KABUL: Children in Afghanistan are facing a devastating measles outbreak, resulting in tragic fatalities. The United Nations estimates that by 2022, a staggering 1.1 million malnourished children in Afghanistan will be at a heightened risk of succumbing to this deadly disease. However, the administration of two doses of the affordable and highly effective measles vaccine can effectively prevent infection, illness, and death. Regrettably, the major obstacle hindering measles prevention in Afghanistan lies in the inability to reach all children in need.
Between January and August 2022, Afghanistan reported a concerning number of cases, with 65,470 suspected measles cases and 367 deaths attributed to the disease. It is important to note that these figures may underestimate the true extent of the outbreak as causes of illness and mortality are not systematically recorded by the public health system.
While measles might present as a seemingly benign illness in high-income countries that have successfully eradicated the disease through comprehensive childhood vaccination programs, it poses a grave threat to infants in countries like Afghanistan, where primary healthcare systems are fragile. Measles-related deaths can occur due to primary infection, as well as secondary infections and complications such as diarrhea, pneumonia, and encephalitis. The prevalence of malnutrition further amplifies the vulnerability of infected individuals, increasing the risk of severe measles complications and death.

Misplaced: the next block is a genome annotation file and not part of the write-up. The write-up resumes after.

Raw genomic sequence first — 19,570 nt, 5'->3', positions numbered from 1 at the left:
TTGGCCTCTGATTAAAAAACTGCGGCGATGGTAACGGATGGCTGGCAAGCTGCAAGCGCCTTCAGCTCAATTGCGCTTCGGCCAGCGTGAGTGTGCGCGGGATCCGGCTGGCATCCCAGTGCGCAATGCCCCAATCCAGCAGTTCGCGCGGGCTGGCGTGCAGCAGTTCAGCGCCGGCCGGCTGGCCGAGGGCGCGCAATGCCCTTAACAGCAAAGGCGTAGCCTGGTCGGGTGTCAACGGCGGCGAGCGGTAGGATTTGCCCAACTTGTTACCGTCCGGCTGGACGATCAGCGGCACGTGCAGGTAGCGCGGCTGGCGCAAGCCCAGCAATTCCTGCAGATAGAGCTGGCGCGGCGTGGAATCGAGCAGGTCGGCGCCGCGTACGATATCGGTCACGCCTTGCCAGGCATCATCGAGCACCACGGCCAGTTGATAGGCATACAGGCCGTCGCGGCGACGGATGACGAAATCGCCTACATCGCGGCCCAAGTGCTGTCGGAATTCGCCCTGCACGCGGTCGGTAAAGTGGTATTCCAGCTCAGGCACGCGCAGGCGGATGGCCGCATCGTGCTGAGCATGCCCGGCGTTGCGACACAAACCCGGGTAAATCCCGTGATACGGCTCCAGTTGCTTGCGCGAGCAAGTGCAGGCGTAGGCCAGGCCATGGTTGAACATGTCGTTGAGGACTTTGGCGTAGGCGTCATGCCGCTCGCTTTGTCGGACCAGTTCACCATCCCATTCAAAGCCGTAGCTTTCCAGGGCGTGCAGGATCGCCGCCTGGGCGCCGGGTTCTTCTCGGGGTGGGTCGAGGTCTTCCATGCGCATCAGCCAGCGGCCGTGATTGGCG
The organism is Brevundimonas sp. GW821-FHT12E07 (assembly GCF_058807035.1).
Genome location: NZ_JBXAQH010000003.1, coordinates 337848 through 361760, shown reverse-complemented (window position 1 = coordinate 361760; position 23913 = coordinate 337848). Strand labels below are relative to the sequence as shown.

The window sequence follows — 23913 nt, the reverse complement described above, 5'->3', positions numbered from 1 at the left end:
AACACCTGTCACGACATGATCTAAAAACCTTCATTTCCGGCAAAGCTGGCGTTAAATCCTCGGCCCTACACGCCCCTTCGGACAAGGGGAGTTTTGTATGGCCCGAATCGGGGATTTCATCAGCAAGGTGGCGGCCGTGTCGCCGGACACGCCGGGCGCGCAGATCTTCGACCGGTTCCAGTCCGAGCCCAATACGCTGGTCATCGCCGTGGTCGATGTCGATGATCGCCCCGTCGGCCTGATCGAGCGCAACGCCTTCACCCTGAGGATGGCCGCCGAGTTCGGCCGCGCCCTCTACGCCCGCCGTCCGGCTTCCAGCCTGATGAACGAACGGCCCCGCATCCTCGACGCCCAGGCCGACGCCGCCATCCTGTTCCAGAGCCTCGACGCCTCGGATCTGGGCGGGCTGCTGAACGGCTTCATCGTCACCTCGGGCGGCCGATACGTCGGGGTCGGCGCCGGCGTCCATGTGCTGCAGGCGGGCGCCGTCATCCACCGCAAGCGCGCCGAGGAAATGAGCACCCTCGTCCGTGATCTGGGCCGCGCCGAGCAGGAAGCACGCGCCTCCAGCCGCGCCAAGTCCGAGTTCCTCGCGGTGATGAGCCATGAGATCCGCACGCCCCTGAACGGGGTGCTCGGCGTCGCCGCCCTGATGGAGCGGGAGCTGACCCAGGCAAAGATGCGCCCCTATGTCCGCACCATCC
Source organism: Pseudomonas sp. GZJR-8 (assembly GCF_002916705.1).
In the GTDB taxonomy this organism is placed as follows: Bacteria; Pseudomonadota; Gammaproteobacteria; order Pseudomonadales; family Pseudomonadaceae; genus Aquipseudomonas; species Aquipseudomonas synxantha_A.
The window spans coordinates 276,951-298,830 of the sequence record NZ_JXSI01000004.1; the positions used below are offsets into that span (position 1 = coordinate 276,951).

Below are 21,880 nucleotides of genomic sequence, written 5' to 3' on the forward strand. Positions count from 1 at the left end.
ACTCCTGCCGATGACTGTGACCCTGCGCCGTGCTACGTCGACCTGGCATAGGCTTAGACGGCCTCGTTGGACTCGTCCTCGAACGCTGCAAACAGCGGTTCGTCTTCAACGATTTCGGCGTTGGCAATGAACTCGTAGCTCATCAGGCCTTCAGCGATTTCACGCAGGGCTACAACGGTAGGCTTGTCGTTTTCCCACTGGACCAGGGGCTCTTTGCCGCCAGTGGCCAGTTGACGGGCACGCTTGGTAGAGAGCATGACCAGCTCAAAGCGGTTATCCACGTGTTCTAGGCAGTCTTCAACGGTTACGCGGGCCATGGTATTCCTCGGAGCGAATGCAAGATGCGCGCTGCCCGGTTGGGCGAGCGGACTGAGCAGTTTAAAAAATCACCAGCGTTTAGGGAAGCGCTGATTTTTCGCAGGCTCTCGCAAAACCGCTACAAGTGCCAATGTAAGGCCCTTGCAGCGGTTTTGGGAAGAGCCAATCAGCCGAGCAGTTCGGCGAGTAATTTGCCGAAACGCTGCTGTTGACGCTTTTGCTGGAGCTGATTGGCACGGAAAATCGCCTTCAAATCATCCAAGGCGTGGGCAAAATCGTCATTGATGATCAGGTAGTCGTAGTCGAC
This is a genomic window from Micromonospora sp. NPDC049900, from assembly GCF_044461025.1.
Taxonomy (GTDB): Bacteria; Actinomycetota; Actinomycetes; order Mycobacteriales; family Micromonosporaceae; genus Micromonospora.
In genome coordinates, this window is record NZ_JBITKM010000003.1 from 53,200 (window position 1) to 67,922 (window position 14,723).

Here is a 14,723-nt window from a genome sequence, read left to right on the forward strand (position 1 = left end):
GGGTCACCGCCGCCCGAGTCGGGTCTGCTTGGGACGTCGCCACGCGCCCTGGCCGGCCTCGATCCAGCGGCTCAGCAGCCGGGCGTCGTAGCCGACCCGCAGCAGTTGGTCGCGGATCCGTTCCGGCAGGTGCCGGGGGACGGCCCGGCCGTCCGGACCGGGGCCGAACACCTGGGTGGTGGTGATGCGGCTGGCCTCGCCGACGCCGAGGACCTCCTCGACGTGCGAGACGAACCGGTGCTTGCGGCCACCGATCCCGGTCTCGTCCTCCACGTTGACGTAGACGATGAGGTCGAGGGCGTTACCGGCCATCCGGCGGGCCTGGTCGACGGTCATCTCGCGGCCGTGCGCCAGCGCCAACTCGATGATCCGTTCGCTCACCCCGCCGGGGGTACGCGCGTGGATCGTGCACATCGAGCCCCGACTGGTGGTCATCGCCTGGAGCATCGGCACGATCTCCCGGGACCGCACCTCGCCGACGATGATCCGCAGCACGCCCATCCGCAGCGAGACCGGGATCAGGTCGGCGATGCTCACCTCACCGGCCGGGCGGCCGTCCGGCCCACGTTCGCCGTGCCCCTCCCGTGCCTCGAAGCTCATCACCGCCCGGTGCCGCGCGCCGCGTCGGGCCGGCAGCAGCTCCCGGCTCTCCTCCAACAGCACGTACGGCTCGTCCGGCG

Disturbingly, even those who survive a measles infection may experience a phenomenon known as “immune amnesia,” which erases existing immunity to previously encountered illnesses. This leaves them even more susceptible to subsequent infections, exacerbating their health risks.
Measles stands out as one of the most highly contagious viruses among humans, with a single infected individual capable of infecting up to 90 percent of non-immune individuals in close proximity. As a result, measles outbreaks rapidly spread through unvaccinated populations, overwhelming already weakened primary healthcare systems. When a measles outbreak occurs in an area, it serves as a warning sign indicating a lack of immunization within the community. These outbreaks also highlight the potential for other vaccine-preventable diseases to emerge in such areas. In fact, measles outbreaks effectively serve as a program indicator, identifying regions with weak immunization services that require urgent strengthening. They test the resilience of primary healthcare systems and expose the limitations in accessing essential healthcare services.
The root causes of extensive and disruptive measles outbreaks, such as the ongoing crisis in Afghanistan, can be traced back to healthcare systems failing to vaccinate large numbers of children. Following 25 years of armed conflict, the Afghan government underwent a transition in 2001, inheriting a severely weakened health infrastructure. Measles was highly endemic at that time, continuously circulating within the population due to decades of minimal routine measles vaccination coverage. In 2001 alone, one in four children died before the age of five from various causes, with a district-level survey revealing that measles was responsible for 15.7 percent of all childhood deaths.